When I finished my B. A. there was an interesting season. I was a fledgling teacher, ready to leave the nest of apprenticeship and test my tutorial
teeth wings. But it was January, so I became a substitute teacher. I was mostly getting jobs in West Chicago, in a district where the elementary schools were operating on the provocative idea that the best way for Spanish-speaking children to learn to read well was to teach them only in Spanish through the third grade. Therefore, I subbed in Spanish.
I had taken this language for several years, beginning as far back as the fifth grade. Yet my Spanish wasn’t very advanced. I had the vocabulary without the practical listening and speaking ability. It was sort of like having a pile of the parts to an internal combustion engine. You don’t have the car. However, I was a teacher. The state of Illinois said so.
One memorable day I subbed in kindergarten. Los little-bitty niños. The way I remember it, there were about thirty of them, and most of them spoke only Spanish. I was to fill in for their teacher, who left her plans written out for me in English. She did have a full-time assistant teacher in the classroom who also spoke only Spanish. It seemed strange to me that I should be the teacher as a stranger, while a woman with the language and the knowledge of the children and the classroom should assist. It did not seem strange to her. She wanted to take a nap.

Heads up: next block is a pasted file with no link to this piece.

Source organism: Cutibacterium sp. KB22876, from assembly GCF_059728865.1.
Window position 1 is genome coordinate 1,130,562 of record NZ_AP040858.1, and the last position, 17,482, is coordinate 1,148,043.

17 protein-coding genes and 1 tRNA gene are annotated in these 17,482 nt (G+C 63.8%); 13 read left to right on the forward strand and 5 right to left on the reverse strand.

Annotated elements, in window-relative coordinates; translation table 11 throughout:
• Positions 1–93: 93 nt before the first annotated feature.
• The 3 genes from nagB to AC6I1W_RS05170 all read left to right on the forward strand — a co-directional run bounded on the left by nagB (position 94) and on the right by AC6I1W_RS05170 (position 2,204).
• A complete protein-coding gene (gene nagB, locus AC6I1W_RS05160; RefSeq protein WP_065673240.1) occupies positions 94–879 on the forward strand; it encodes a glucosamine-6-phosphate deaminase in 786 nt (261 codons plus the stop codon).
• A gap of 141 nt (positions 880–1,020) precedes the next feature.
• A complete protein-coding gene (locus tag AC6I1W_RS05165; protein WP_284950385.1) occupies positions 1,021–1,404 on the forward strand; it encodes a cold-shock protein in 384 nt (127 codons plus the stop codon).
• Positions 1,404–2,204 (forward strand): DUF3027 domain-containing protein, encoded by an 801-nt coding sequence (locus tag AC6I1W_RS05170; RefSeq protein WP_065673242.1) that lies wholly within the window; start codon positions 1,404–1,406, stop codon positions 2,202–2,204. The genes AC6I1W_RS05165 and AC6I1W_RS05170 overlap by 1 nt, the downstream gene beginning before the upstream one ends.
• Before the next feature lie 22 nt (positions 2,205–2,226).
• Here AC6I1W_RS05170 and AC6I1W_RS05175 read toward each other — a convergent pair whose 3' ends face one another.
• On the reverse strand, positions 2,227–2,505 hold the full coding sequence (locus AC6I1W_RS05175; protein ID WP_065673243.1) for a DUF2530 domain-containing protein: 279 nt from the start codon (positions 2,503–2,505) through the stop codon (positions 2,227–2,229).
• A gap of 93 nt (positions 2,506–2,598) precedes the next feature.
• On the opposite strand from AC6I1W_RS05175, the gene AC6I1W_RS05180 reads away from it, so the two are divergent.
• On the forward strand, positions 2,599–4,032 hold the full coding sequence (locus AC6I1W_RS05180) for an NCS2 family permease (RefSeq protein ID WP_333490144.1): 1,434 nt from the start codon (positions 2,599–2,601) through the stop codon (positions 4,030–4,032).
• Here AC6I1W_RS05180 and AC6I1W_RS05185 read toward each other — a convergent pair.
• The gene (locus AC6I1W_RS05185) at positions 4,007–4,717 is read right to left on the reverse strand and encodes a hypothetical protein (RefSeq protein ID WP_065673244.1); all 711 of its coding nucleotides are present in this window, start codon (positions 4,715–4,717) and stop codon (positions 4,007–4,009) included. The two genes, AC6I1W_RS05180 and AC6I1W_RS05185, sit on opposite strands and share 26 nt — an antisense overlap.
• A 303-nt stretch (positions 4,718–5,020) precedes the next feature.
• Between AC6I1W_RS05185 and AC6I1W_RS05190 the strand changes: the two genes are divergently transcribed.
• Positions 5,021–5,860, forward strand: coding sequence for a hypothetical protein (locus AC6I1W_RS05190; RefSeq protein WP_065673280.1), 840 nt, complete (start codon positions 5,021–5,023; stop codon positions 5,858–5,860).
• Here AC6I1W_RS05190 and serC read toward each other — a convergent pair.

The children routinely began their day by copying a simple message onto miniature chalk boards. After this labor they were allowed to choose an activity area to play in. The teacher had written that they must each show me their work before being dismissed to activities. I had no problem greeting the little guys and getting everyone settled. They were very sweet, they seemed to understand me, and things were going swimmingly. When some of them seemed about finished, I raised my voice a little over the clatter and cluck and said calmly (in Spanish), “Remember, please, when you are finished with your work, to come here and show me.” There was the awkward sort of pause. Curious little faces were studying me. They were shy, obviously. Of course, I’m a stranger to them after all. Better be reassuring.
“No really, it’s okay. When you’re done come up here and show me.” This time the pause was shorter and there were some giggles. I noticed the assistant pull her feet off the table in the back of the room and peer at me. Don’t worry, I can handle this. I’m a teacher. Some of the children were finished now, but no one had approached. A few little ones did look scared, but most of them seemed divided between shock and the giggles. It was a conspiracy. They were just not being obedient. Well, as stated, I was a teacher.
I raised my voice a little and asserted, quite firmly, “Now listen, boys and girls. I want you to come up here right now with your work and show me.” Sixty big brown eyes. The assistant was on her feet. But still, nobody moved.
Finally, exasperated, I said aloud in English, “Why don’t you do it?”
A little girl in a red sweater chimed up, “But Teacher! You tell us to kill you!”
mostrar to show
matar to kill